With regard to perioperative supplementation arginine[27, 30, 32, 34, 35] and glutamine[29, 33] in combination with other supplements displayed interesting clinical effects (length of hospital stay, infections, and overall survival) and improved protein levels (albumin and glutamine). On the other hand, mixtures containing arginine were associated with gastrointestinal side effects such as abdominal cramping, nausea, and vomiting. To date, there is not enough evidence to answer the question, whether clinical benefits of arginine supplementation in the perioperative setting justify abovementioned adverse side effects.
Carnitine deficits have been identified in 78% of patients with advanced cancer, with resurgent levels in most of these patients after carnitine supplementation. One study confirmed carnitine as a promising food supplement in pancreatic cancer patients. Patients with carnitine supplementation significantly gained weight with a BMI increase of over 3% on average and improved overall survival. However, of 72 enrolled patients, only 26 completed the study so that external validity of study findings is limited. In a further study, results showed that L-carnitine in combination with medroxyprogesteron acetate/megestrol acetate, eicosapentaenoic acid, and thalidomide had a positive effect on LBM, fatigue, and appetite. However, L-carnitine supplementation alone did not have the same positive effect; therefore, further investigation on the influence of L-carnitine on cachexia is needed.
Two studies analysing supplementation with BCCA showed clinical benefits as measured by the albumin synthesis rate and leucine flux; however, the very small sample size did not allow for valid conclusions to be drawn. A study using a mixture of minerals, vitamins, proteins, and probiotics (EE regimen) showed improvement in body weight as well as serum albumin and prealbumin levels in head and neck cancer patients with a BMI <19. However, the study design does not allow for differentiation of the contribution of each of the ingredients to weight gain.
Adverse effects were reported in studies supplementing minerals, vitamins, and proteins.[14, 15, 22, 26, 27, 34, 35] In most cases, gastrointestinal side effects were reported. These effects showed mild intensity and seldom led to discontinuation or change of treatment. However, it should be noted that the dosage of supplements was controlled in abovementioned studies. As many supplements can be purchased without prescription or at the local supermarket excessive supplementation may be seen in cancer patients who are concerned about micronutrient deficiencies and there may be a risk of potentially harmful self-medication. A survey among breast cancer patients showed the potential for excessive vitamin/mineral use among one-third of respondents. Even though in studies on humans to date no major adverse events due to food supplementation have been reported, in animal studies, supplementation with N-acetylcysteine and vitamin E accelerated lung cancer progression in mice.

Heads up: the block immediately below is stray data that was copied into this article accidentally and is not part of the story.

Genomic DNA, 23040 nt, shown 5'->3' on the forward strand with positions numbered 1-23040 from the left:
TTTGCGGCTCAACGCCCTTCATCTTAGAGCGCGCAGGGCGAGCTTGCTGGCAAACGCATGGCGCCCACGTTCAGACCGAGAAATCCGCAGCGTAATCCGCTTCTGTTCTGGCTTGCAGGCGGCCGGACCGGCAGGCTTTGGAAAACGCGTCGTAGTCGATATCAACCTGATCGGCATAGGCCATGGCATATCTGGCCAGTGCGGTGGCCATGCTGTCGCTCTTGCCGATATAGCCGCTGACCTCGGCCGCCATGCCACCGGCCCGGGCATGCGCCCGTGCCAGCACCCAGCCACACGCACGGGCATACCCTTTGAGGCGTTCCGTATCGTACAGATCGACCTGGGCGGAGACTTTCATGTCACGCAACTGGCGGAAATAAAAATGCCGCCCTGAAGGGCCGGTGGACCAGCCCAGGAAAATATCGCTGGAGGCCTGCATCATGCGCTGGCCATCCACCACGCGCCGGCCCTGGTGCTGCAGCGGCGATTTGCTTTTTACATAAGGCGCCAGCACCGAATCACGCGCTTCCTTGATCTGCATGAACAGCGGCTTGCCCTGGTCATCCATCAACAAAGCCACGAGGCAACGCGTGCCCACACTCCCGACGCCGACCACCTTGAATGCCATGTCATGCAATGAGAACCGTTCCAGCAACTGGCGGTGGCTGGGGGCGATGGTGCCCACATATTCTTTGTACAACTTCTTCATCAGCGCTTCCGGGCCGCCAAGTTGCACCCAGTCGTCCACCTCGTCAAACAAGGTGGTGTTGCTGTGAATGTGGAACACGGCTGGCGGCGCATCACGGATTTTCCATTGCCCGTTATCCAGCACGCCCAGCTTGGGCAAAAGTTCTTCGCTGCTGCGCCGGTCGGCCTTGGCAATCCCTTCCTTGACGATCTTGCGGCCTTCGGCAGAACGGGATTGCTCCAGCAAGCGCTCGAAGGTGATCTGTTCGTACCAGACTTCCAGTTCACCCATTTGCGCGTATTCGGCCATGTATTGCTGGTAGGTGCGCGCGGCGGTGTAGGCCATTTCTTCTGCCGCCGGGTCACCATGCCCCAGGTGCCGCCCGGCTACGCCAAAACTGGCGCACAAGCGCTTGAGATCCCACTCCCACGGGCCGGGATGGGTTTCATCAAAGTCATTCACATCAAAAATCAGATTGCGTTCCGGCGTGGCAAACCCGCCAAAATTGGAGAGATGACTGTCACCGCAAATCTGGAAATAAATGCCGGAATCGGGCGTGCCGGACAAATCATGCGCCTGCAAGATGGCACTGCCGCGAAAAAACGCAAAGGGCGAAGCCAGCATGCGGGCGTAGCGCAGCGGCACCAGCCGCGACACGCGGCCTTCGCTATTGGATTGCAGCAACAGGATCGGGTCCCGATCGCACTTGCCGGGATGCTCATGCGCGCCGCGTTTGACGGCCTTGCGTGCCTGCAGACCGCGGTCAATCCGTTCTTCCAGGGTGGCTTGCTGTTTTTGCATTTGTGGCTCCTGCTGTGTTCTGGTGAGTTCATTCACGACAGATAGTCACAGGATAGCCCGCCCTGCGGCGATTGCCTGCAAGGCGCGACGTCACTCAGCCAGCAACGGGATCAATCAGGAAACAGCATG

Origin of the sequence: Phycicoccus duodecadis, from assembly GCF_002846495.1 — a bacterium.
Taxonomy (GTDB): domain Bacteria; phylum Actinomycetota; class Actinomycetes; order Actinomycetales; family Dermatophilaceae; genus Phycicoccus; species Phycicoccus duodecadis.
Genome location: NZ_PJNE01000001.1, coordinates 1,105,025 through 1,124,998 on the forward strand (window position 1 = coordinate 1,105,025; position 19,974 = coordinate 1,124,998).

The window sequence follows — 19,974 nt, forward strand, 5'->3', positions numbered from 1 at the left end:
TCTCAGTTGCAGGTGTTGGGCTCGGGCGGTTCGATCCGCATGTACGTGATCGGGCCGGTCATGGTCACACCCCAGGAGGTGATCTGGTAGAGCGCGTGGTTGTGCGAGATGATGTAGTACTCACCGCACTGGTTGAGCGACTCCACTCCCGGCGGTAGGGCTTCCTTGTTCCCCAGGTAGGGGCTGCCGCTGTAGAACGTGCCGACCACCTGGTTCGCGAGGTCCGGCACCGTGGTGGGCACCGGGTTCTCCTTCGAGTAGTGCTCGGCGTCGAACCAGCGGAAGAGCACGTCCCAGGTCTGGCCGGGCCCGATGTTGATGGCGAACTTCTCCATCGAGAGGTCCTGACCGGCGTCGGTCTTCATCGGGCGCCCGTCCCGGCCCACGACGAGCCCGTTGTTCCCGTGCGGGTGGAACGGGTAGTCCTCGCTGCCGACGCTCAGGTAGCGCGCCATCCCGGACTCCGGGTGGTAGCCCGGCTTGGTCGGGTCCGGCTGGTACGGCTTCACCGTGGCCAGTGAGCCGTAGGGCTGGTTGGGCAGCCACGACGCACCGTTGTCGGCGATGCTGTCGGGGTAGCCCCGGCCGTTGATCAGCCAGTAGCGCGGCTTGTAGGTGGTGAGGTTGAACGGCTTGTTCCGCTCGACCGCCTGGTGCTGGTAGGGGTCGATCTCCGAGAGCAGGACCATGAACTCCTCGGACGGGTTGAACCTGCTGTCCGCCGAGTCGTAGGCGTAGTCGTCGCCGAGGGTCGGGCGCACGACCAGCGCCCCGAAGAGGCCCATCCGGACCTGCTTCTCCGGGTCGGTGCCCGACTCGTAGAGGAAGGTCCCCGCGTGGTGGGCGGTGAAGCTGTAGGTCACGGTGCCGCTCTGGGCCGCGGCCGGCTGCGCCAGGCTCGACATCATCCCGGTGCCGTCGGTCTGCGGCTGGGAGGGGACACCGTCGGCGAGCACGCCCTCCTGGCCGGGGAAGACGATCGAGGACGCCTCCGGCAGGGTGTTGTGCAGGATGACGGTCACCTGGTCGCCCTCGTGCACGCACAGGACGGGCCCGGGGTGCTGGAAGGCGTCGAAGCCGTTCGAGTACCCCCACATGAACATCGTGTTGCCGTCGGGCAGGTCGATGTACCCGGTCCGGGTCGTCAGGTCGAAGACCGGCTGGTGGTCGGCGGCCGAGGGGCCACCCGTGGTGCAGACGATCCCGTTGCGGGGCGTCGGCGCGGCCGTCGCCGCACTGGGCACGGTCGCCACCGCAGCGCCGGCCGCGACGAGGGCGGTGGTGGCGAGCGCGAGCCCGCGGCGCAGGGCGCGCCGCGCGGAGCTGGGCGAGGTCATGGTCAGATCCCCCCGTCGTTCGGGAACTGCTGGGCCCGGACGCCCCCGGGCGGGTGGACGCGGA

Regarding limitations of our systematic review, expanding the search to additional databases or to non-English literature might have resulted in more hits. However, it seems improbably that there is a significantly larger body of evidence not identified by our search strategy.
In summary, studies with a greater number of participants are urgently needed, although problems with recruitment and high attrition have been identified in many other reviews in advanced cancer or palliative care. Similarly, the positive effects of some studies with combination therapies lend support to the necessity of additional research on the individual components. In order to prioritize research ambitions and provide useful guidance for cancer and palliative care, studies should focus on the effect of food supplements on nutritional status and cachexia-related symptoms in patients and cancer types most affected by cachexia.
Following the GRADE methodology, no positive recommendation could be expressed for the use of minerals, vitamins, proteins, or other supplements in cancer patients. On the other hand, no serious adverse effects have been associated with dietary supplementation. Further research is needed to identify the efficacy and safety of these supplements to be able to give clear evidence-based recommendations.
The authors certify that they comply with the ethical guidelines for authorship and publishing of the Journal of Cachexia, Sarcopenia, and Muscle.
The main sources of funding of the PRC are The Norwegian Cancer Society, The Norwegian University of Science and Technology, and Trondheim University Hospital. Additional support has been awarded by the Open Society Institute (USA), the Floriani Foundation (Italy), and by an unrestricted grant from Nycomed.